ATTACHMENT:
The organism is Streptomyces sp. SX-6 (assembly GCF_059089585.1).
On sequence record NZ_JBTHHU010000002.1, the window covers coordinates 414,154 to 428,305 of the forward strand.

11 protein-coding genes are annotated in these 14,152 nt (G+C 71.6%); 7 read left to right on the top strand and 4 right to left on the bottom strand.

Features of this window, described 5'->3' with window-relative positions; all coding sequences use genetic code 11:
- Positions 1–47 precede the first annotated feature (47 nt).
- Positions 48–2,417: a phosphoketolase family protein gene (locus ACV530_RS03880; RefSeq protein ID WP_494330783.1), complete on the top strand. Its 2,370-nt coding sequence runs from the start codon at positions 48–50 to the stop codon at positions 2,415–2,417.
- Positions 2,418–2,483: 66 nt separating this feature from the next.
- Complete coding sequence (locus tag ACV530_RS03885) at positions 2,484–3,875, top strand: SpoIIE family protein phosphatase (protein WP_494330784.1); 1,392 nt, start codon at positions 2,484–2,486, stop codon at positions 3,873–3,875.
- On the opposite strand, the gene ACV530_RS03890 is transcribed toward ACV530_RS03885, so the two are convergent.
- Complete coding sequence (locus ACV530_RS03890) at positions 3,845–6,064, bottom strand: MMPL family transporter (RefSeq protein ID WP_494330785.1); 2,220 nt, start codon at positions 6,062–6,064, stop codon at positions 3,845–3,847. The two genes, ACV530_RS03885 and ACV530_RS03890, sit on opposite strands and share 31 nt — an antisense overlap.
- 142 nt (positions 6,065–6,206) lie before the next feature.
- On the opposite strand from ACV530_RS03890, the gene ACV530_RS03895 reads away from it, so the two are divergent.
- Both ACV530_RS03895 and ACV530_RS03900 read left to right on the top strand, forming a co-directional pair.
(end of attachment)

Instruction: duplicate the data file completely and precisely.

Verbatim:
The organism is Streptomyces sp. SX-6 (assembly GCF_059089585.1).
On sequence record NZ_JBTHHU010000002.1, the window covers coordinates 414,154 to 428,305 of the forward strand.

11 protein-coding genes are annotated in these 14,152 nt (G+C 71.6%); 7 read left to right on the top strand and 4 right to left on the bottom strand.

Features of this window, described 5'->3' with window-relative positions; all coding sequences use genetic code 11:
- Positions 1–47 precede the first annotated feature (47 nt).
- Positions 48–2,417: a phosphoketolase family protein gene (locus ACV530_RS03880; RefSeq protein ID WP_494330783.1), complete on the top strand. Its 2,370-nt coding sequence runs from the start codon at positions 48–50 to the stop codon at positions 2,415–2,417.
- Positions 2,418–2,483: 66 nt separating this feature from the next.
- Complete coding sequence (locus tag ACV530_RS03885) at positions 2,484–3,875, top strand: SpoIIE family protein phosphatase (protein WP_494330784.1); 1,392 nt, start codon at positions 2,484–2,486, stop codon at positions 3,873–3,875.
- On the opposite strand, the gene ACV530_RS03890 is transcribed toward ACV530_RS03885, so the two are convergent.
- Complete coding sequence (locus ACV530_RS03890) at positions 3,845–6,064, bottom strand: MMPL family transporter (RefSeq protein ID WP_494330785.1); 2,220 nt, start codon at positions 6,062–6,064, stop codon at positions 3,845–3,847. The two genes, ACV530_RS03885 and ACV530_RS03890, sit on opposite strands and share 31 nt — an antisense overlap.
- 142 nt (positions 6,065–6,206) lie before the next feature.
- On the opposite strand from ACV530_RS03890, the gene ACV530_RS03895 reads away from it, so the two are divergent.
- Both ACV530_RS03895 and ACV530_RS03900 read left to right on the top strand, forming a co-directional pair.